Moni's Guesthouse in Barranco, Peru
There is a district in Peru full of artists and colors, and free expression, where building walls, tunnel-domes, alley ways, lampposts, and bridges, are either works of art or (more rarely) blank canvases waiting for a painter to initiate them into the gallery of Barranco.
Yes, Barranco—the district of artists.
I’d been in the country seven weeks, with two weeks left in my stay, when I stumbled upon Moni’s Guesthouse on Airbnb, just blocks from the Ocean. The pictures were lovely, the location was ideal, and I couldn’t pass up the chance to stay in Barranco before departing Peru.
I was traveling solo, so the walkability of the area and the safety within the house (something I had learned from experience was not something that could be assumed) was crucial. Moni was a superhost on Airbnb, with hundreds and hundreds of five-star reviews, and her street was picturesque and safe, so in the end it was an easy decision.
The day I arrived, Moni was there to greet me with a huge smile. She showed me around the house, and warned me endearingly to watch my step in the courtyard, as her two pet quail sometimes got underfoot. Every time I saw her, she was radiating warmth and happiness towards her guests. She was a rare woman, overflowing with hospitality and kindness. No matter what I needed—walking directions to the nearest bakery, recommendations for restaurants, or the channel number to watch the Oscars in English—she responded to my texts in seconds, eager to make sure I had everything I could possibly need when I needed it, even if it meant jumping in a taxi and rushing home.
I stayed in the "Shorty" room the first week, and then moved to a larger room on the top floor called "Iquitos," with a private bathroom. Outside my room, was an open-air hallway-balcony. I sat at the rail with my coffee in the mornings while the fog rolled heavy across the rooftops, and drank amber Cusquena beer, as dusk fell and the lights flickered on in windows across the city. It was peaceful, safe, and comfortable.
The location turned out to be even better than I had hoped for, walkable to everything—pharmacies, bakeries, supermarkets, cafes, restaurants, nightlife, the metro, the art museum. There was a charming park on the corner, filled with green parrots that hid behind the elephant-ear leaves of giant trees; it was a place where families lingered after school till twilight and was a hub of the community. I read books there, on a bench hedged cozily between bushes abundant with pale pink flowers, as children dashed about around the loops of the park on scooters and rollerblades, becoming fast friends and forming clubs.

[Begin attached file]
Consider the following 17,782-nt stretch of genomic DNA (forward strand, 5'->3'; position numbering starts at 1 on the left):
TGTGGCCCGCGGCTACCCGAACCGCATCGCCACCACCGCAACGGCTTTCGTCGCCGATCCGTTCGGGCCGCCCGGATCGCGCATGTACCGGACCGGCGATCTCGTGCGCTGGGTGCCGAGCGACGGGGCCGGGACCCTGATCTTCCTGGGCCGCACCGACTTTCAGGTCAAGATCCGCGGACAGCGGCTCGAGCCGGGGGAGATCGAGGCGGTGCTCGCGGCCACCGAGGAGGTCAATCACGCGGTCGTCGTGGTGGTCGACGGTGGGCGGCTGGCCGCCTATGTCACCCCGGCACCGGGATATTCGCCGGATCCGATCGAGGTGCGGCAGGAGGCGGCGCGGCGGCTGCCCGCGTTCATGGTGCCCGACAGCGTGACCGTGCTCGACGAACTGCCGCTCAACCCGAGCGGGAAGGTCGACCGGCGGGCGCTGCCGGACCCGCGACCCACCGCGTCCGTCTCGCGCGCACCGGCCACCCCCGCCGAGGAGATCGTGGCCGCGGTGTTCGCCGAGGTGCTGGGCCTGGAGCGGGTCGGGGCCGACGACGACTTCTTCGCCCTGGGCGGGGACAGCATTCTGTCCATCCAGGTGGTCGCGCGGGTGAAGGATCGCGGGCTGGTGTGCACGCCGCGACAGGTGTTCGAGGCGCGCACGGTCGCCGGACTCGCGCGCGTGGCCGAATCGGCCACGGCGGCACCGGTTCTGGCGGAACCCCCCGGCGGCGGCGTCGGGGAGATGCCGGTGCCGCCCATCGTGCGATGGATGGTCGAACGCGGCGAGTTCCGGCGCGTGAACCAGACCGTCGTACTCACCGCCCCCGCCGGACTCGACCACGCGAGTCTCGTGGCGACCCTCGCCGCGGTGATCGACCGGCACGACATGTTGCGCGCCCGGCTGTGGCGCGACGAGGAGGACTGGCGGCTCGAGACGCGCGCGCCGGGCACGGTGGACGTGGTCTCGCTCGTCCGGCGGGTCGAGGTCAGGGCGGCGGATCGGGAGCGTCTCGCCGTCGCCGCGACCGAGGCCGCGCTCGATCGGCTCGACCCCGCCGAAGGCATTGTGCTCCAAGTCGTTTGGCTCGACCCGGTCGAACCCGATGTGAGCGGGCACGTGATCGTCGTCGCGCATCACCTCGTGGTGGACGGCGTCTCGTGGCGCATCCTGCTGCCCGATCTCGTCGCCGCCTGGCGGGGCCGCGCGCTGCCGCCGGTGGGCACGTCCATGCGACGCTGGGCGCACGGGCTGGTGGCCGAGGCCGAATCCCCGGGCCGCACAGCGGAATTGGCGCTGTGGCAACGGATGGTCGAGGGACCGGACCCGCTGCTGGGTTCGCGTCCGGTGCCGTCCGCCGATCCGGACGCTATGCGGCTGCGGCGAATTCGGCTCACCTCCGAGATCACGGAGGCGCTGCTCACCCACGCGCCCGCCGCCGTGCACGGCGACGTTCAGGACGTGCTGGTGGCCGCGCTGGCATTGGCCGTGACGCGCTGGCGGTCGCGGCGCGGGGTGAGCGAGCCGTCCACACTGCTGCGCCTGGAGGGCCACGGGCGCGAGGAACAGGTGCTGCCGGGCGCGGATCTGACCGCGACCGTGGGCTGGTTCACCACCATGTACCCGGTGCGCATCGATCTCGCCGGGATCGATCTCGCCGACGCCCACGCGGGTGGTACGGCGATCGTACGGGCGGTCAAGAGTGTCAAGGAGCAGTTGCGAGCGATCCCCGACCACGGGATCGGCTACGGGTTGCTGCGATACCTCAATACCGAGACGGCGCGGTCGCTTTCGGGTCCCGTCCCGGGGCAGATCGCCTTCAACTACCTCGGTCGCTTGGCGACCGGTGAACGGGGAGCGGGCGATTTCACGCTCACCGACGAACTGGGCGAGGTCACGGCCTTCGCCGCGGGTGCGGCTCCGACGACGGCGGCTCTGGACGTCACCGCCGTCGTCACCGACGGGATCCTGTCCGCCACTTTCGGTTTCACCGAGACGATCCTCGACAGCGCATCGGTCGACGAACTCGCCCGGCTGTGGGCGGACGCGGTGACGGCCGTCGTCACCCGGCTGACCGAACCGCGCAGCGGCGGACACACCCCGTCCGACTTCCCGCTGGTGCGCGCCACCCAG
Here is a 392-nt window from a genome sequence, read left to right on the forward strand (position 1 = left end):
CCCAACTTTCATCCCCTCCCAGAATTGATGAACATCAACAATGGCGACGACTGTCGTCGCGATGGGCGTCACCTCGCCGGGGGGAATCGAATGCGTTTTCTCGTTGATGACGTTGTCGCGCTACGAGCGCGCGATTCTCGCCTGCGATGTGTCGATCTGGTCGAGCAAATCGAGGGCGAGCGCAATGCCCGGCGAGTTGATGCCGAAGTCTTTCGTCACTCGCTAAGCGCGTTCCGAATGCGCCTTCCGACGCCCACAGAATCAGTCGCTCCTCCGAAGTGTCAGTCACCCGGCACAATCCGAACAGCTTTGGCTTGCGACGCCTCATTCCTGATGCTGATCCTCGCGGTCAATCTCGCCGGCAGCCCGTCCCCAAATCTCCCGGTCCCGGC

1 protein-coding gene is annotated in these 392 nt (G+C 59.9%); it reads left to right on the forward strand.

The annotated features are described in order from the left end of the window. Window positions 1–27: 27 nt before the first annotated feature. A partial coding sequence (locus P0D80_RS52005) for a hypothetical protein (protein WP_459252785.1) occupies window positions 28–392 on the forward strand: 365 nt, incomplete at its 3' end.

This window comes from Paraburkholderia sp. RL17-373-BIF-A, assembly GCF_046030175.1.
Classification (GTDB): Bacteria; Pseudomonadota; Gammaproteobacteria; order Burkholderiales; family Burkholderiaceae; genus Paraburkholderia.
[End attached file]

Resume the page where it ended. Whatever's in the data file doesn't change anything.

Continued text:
Three blocks towards the ocean, was my café—La Bodega Verde—with my favorite baristas in the city. Every afternoon, I walked to the café to write, and then wound my way along the coastline path where the cliffs fell away into the ocean, and the sun made shimmering trails across the waves.
I was happy here.
Moni lived in the bottom level of the guesthouse with her wonderful husband Mario, nine-year-old daughter Leah, and three small dogs—Tequila, Bombo and Pelo. There was a lot of love between them, and they filled the house with their happy vibes. After the first week, Moni invited me into her home for dinner, and the four of us gathered around delectably seasoned roasted chicken, papa fritas, salads, and, of course, Inka Cola.
Over the food, I prompted her to tell me her story and learned that she and Mario had been high school sweethearts, one of those couples who’d always known they belonged together. She’d been studying law when her unexpected pregnancy with Leah compelled her to reroute her career. Her first BnB venture had been with her Mother’s house while she was pregnant, and from that time on, she was hooked. Strangers from all over the world had become her guests and then her dear friends. After that, she gave up law, and she and Mario bought this ten-bedroom house in their favorite district, and never looked back.
I loved my stay with Moni. The day I left was a sad one for me; Mario helped me carry my heavy bags down the stairs, and they both waited for the taxi with me outside, and hugged me goodbye, wishing me well with my life and travels.
I am in a different country now, but it still comforts my soul to remember that in Peru, there is an artist district, called Barranco. And in that district, lies a park full of happy children and parrots and pink flowers. And near that park stands a great white house with shutters thrown open. And in that house lives one of the loveliest families you may ever meet.
There are some places and people worth rerouting to meet. When you do, give Moni a hug from Willa—and remember...
Don't step on the quail.